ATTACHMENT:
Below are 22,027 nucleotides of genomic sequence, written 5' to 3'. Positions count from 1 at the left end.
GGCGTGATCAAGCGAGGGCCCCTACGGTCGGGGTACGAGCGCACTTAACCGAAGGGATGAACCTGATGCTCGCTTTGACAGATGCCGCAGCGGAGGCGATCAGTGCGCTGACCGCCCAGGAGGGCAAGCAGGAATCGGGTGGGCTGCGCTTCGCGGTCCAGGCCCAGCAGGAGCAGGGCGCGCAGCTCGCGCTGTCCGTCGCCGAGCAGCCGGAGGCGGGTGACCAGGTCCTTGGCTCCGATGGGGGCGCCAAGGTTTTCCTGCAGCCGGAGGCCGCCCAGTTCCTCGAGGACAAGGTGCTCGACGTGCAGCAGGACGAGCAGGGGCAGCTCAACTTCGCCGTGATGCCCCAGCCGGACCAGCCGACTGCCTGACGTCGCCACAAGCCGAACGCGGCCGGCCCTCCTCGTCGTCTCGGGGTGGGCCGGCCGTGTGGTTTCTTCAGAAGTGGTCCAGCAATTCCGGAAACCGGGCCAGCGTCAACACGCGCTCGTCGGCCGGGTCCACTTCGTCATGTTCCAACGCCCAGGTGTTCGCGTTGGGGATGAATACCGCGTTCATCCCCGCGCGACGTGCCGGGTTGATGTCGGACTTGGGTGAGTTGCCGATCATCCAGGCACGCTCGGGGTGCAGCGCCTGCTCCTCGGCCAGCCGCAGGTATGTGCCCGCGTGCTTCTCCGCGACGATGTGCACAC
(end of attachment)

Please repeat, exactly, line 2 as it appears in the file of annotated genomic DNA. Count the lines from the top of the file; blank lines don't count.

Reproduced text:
GGCGTGATCAAGCGAGGGCCCCTACGGTCGGGGTACGAGCGCACTTAACCGAAGGGATGAACCTGATGCTCGCTTTGACAGATGCCGCAGCGGAGGCGATCAGTGCGCTGACCGCCCAGGAGGGCAAGCAGGAATCGGGTGGGCTGCGCTTCGCGGTCCAGGCCCAGCAGGAGCAGGGCGCGCAGCTCGCGCTGTCCGTCGCCGAGCAGCCGGAGGCGGGTGACCAGGTCCTTGGCTCCGATGGGGGCGCCAAGGTTTTCCTGCAGCCGGAGGCCGCCCAGTTCCTCGAGGACAAGGTGCTCGACGTGCAGCAGGACGAGCAGGGGCAGCTCAACTTCGCCGTGATGCCCCAGCCGGACCAGCCGACTGCCTGACGTCGCCACAAGCCGAACGCGGCCGGCCCTCCTCGTCGTCTCGGGGTGGGCCGGCCGTGTGGTTTCTTCAGAAGTGGTCCAGCAATTCCGGAAACCGGGCCAGCGTCAACACGCGCTCGTCGGCCGGGTCCACTTCGTCATGTTCCAACGCCCAGGTGTTCGCGTTGGGGATGAATACCGCGTTCATCCCCGCGCGACGTGCCGGGTTGATGTCGGACTTGGGTGAGTTGCCGATCATCCAGGCACGCTCGGGGTGCAGCGCCTGCTCCTCGGCCAGCCGCAGGTATGTGCCCGCGTGCTTCTCCGCGACGATGTGCACAC